Former Chinese leader Jiang Zemin, who has been notorious for crimes of genocide, has reportedly died in Shanghai on Wednesday afternoon November 30.
Chinese state news agency Xinhua reported that Jiang, 96, died due to leukemia and multiple organ failure.
Jiang Zemin had been rumored to be dead several times in the past.
However, this time, Xinhua made clear that Jiang’s death was announced by the Chinese Communist Party (CCP)’s Central Committee, the Standing Committee of China’s National People’s Congress, the State Council of China, the National Committee of the Chinese People’s Political Consultative Conference, and the Central Military Commissions of China.
Jiang Zemin was born in 1926 in Yangzhou, China, and began to serve in the Central Committee of the CCP in 1983, and became the party’s Secretary General in 1989, until 2002. Jiang also became the state’s leader from 1993 to 2003.
From 1989 to 2004, he served as the president of China’s Central Military Commission, where he became a highly influential figure in foreign policy and national security.
During his time as Party leader, Jiang used the power in his hands to detain and kill millions of Muslim, Falun Gong practitioners, and other faith groups.
For hundreds of millions, Jiang will mostly be remembered as the architect of the most systematic, deadly, and protracted assault on Chinese citizens in decades: the persecution of Falun Gong.
He unleashed a campaign of violence, lies, and mass arrests and his victims and many Chinese with a sense of justice will breathe a sigh of relief. Although the persecution will likely continue under his henchmen.
Jiang Zemin came to see Falun Gong as a threat to the CCP on account of its popularity, independence from the state, and traditional spiritual philosophy.
On July 20, 1999, he initiated a Cultural Revolution-style campaign of propaganda, book burnings, mass imprisonment and coercive “transformation” of Falun Gong practitioners.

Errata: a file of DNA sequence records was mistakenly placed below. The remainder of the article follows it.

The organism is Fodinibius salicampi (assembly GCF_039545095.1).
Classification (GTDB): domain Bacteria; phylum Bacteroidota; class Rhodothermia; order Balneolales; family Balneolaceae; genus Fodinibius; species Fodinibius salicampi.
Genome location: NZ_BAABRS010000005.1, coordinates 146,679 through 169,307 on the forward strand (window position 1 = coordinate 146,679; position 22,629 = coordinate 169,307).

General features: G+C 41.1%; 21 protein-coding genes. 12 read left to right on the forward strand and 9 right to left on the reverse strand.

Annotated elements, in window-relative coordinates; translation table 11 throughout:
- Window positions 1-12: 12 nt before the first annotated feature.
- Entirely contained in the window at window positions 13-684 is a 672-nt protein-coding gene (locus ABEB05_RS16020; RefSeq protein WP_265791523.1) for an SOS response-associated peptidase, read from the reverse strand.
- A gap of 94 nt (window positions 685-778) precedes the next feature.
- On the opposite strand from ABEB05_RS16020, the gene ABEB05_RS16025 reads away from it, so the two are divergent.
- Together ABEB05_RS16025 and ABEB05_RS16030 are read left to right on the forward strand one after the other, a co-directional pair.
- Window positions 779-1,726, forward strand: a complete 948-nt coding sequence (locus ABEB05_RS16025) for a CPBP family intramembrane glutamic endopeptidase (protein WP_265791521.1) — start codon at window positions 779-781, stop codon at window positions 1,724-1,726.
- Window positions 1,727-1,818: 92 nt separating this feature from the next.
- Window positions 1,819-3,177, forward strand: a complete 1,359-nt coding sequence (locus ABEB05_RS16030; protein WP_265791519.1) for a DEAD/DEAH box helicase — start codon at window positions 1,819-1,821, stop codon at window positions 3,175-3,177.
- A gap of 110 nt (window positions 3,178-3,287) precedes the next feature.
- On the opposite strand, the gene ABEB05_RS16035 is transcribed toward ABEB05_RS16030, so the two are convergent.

Under Jiang’s leadership, the Communist Party sanctioned the systematic use of violence and torture against Falun Gong adherents in order to force them to recant their practice of Falun Gong
These tactics have led to 3,400 confirmed deaths. The real toll is likely many times higher, amidst evidence of Falun Gong prisoners being killed on demand to supply China’s organ transplantation industry. (report)
Since 1999, the Communist Party has expanded the network of gulags, rewarded torturers with promotions and bonuses, and created an extrajudicial security force called the 610 Office. It has honed its misinformation and propaganda skills, neutered the judiciary, and created the most expansive system of internet censorship and surveillance in the world. Though originally designed to target Falun Gong, these tools are now being used against a wide range of Chinese citizens.
In response to Jiang’s role orchestrating the attempted eradication of Falun Gong, he has been the target of dozens of international lawsuits.
Earlier, in the late 1980s, Jiang joined the discussion on countering the uprisings in Tibet, and the decisions taken by the CCP to deal with the situation. In March 1989, a martial law was imposed by then-leader Hu Jintao and imposed on Tibet until 1990.
According to Trial International, when high-ranked Chinese officials, including Jiang Zemin, chose to repress the Tibetan people, they imposed tighter controls on religious activities in the country, a strong smear campaign against the Dalaï Lama and his religious and political influence.
The CCP conducted stricter surveillance, and made a number of political and arbitrary arrests, as well as widespread suppression of protests.
Given his role as the Chinese leader in control of Tibet, the Spanish National Court accused Jiang of genocide and crimes against humanity for authorizing the killings which took place in Tibet, and for having promoted the massive Chinese colonization in Tibet.